To plan, design, and throw amazing product launches, you first need a clear understanding of what you’re trying to achieve. It can be tempting, particularly when it comes to large scale promotional events, to work in staccato pieces; to have a general idea of what you want and simply add elements until you get there.
However, this can result in product launches that feel disjointed and poorly executed. For a cohesive, impactful event, you need to work backwards. Start with the end goal and then figure out how to turn into a tangible, memorable marketing experience.
This guide to planning a successful product launch will help you decide where to start, what to do first, and how to turn the ambition into reality.
Size and scale are essential considerations when it comes to product launches. You need to be clear, early on, about how expansive you want the event to be and whether or not it will function as an ‘open invitation’ experience. The difference between an open invitation and guest list launch is that the former is made accessible to the general public.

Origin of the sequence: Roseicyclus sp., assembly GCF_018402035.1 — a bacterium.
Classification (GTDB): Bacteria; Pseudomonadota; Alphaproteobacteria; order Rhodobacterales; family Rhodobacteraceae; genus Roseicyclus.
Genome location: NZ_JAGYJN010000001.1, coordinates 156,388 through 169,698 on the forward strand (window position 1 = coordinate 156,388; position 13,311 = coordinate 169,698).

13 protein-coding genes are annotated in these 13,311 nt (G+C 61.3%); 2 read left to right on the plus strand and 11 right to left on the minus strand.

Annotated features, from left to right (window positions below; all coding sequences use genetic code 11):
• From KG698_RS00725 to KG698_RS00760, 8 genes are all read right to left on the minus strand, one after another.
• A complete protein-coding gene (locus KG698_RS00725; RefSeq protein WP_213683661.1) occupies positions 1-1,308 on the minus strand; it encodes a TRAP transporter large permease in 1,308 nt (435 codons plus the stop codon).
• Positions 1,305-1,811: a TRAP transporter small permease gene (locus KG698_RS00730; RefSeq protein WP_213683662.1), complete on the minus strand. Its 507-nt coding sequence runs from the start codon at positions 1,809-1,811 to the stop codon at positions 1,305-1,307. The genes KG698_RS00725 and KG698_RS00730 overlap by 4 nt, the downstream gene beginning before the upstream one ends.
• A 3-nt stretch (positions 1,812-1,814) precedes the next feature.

The single best way to ensure that product launches run smoothly is to appoint a skilled team of planners and coordinators. They should work as a single unit, but it is also a good idea to assign the team a leader. Delegating is vital, because having the time for lots of distinct, but valuable, opinions is the right way to create an event that is exciting, diverse, and unforgettable.
Even if you are not leading the product launch team, you still need to make sure that big spending decisions are approved. This is important, as mistakes are made when the chain of command isn’t clear. You might be happy with the choice of décor, for example, but what happens if your team leader goes ahead with a purchase without checking numbers or dimensions first?
Product launches depend on local exposure and attention to really make a splash. So, don’t forget to contact the media – local newspapers and television crews love covering experiential marketing events and quirky launches. You could even personally invite a number of bloggers from the local area and ask to post a press release on their respective websites.
by: Antony Hampel